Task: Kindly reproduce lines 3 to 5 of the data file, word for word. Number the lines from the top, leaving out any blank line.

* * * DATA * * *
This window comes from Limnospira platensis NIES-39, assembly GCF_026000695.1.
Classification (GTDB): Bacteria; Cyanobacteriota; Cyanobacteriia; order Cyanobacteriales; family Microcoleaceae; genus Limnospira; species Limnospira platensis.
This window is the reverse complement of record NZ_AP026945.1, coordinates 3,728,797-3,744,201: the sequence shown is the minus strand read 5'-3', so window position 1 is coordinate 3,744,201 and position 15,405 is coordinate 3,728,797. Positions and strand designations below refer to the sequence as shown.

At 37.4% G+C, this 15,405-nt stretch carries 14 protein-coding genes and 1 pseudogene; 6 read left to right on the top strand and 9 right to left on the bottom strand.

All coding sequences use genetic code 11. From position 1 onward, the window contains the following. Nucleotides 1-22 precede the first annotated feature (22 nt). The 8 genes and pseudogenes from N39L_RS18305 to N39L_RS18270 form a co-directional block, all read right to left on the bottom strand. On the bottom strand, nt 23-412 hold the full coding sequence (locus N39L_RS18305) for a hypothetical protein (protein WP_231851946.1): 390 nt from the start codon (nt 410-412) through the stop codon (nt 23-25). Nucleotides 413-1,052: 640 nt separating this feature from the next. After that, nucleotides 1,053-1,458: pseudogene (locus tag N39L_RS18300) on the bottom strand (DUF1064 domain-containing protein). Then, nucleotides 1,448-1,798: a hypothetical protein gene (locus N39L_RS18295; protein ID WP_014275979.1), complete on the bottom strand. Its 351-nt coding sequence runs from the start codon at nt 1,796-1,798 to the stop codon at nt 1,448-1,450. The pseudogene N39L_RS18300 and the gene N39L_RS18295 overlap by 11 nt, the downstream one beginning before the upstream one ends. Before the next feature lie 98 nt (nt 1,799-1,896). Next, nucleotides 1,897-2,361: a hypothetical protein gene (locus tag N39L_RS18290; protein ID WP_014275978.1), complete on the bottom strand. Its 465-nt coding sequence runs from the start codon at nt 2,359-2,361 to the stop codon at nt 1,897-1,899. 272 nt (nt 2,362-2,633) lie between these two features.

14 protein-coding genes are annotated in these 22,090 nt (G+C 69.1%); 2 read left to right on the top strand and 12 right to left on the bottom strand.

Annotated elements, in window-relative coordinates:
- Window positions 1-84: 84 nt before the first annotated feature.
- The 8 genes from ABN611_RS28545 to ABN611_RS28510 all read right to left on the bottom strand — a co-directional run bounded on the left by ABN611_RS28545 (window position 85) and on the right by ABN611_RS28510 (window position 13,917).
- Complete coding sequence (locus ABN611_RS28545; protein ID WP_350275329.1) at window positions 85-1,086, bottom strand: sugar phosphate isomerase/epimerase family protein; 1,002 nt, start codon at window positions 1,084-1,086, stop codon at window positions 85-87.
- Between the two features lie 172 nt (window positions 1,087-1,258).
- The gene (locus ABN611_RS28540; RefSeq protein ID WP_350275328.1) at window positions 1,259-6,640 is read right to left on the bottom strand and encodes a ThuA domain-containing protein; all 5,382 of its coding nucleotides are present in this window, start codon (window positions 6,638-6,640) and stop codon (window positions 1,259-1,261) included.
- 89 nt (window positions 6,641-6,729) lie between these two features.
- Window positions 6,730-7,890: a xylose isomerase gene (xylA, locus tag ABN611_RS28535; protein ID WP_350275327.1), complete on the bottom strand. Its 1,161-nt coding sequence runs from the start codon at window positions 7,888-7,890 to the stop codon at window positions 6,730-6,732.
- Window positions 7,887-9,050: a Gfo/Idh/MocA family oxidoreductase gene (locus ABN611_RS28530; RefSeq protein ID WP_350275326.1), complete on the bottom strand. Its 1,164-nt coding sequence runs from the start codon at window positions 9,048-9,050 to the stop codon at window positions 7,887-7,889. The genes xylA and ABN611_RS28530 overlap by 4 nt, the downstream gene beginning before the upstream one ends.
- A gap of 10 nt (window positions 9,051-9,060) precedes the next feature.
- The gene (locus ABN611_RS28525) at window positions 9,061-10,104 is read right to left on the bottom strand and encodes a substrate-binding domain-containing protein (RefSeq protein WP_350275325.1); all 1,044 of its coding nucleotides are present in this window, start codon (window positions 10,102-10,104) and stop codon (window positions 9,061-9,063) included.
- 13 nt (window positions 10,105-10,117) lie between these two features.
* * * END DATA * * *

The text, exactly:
This window is the reverse complement of record NZ_AP026945.1, coordinates 3,728,797-3,744,201: the sequence shown is the minus strand read 5'-3', so window position 1 is coordinate 3,744,201 and position 15,405 is coordinate 3,728,797. Positions and strand designations below refer to the sequence as shown.

At 37.4% G+C, this 15,405-nt stretch carries 14 protein-coding genes and 1 pseudogene; 6 read left to right on the top strand and 9 right to left on the bottom strand.

All coding sequences use genetic code 11. From position 1 onward, the window contains the following. Nucleotides 1-22 precede the first annotated feature (22 nt). The 8 genes and pseudogenes from N39L_RS18305 to N39L_RS18270 form a co-directional block, all read right to left on the bottom strand. On the bottom strand, nt 23-412 hold the full coding sequence (locus N39L_RS18305) for a hypothetical protein (protein WP_231851946.1): 390 nt from the start codon (nt 410-412) through the stop codon (nt 23-25). Nucleotides 413-1,052: 640 nt separating this feature from the next. After that, nucleotides 1,053-1,458: pseudogene (locus tag N39L_RS18300) on the bottom strand (DUF1064 domain-containing protein). Then, nucleotides 1,448-1,798: a hypothetical protein gene (locus N39L_RS18295; protein ID WP_014275979.1), complete on the bottom strand. Its 351-nt coding sequence runs from the start codon at nt 1,796-1,798 to the stop codon at nt 1,448-1,450. The pseudogene N39L_RS18300 and the gene N39L_RS18295 overlap by 11 nt, the downstream one beginning before the upstream one ends. Before the next feature lie 98 nt (nt 1,799-1,896). Next, nucleotides 1,897-2,361: a hypothetical protein gene (locus tag N39L_RS18290; protein ID WP_014275978.1), complete on the bottom strand. Its 465-nt coding sequence runs from the start codon at nt 2,359-2,361 to the stop codon at nt 1,897-1,899. 272 nt (nt 2,362-2,633) lie between these two features.